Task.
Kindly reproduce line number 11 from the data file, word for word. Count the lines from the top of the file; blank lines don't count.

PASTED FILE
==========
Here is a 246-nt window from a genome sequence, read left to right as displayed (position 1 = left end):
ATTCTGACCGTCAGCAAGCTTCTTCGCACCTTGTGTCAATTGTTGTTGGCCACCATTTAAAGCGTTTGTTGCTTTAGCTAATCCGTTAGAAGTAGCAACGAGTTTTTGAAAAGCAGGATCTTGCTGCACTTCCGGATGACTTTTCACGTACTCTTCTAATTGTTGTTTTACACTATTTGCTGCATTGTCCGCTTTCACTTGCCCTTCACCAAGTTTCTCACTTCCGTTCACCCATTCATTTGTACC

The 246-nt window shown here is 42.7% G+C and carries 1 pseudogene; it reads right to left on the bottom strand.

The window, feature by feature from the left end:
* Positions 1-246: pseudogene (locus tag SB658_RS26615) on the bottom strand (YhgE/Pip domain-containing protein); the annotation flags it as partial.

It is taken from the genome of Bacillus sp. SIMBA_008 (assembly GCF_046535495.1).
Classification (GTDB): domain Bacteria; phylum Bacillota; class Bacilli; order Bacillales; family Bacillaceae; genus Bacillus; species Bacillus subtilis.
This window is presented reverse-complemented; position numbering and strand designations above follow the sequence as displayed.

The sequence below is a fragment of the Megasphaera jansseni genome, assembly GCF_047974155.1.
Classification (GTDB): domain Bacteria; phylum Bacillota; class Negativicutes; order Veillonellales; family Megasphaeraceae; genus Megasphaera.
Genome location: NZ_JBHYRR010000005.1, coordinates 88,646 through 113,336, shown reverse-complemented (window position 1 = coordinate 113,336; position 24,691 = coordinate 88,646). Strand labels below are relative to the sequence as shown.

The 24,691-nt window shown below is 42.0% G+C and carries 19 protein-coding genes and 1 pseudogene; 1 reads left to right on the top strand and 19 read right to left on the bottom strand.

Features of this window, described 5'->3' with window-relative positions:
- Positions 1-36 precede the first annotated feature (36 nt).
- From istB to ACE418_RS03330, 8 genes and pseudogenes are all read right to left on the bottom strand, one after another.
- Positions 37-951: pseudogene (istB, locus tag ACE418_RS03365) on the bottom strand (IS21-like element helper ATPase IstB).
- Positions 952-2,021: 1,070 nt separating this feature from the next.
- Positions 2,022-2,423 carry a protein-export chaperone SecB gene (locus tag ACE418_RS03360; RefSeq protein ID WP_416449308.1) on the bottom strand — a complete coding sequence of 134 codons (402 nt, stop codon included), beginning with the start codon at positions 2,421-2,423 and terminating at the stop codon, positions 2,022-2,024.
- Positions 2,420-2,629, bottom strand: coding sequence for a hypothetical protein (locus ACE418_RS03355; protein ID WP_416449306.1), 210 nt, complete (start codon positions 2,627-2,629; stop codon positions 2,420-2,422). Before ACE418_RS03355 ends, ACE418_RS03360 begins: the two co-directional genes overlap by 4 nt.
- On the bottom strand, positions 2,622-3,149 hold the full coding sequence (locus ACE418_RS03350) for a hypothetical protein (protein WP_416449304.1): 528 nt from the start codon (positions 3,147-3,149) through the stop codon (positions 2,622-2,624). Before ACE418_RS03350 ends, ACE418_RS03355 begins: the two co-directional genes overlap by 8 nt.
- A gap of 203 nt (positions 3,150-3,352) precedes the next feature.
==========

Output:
Genome location: NZ_JBHYRR010000005.1, coordinates 88,646 through 113,336, shown reverse-complemented (window position 1 = coordinate 113,336; position 24,691 = coordinate 88,646). Strand labels below are relative to the sequence as shown.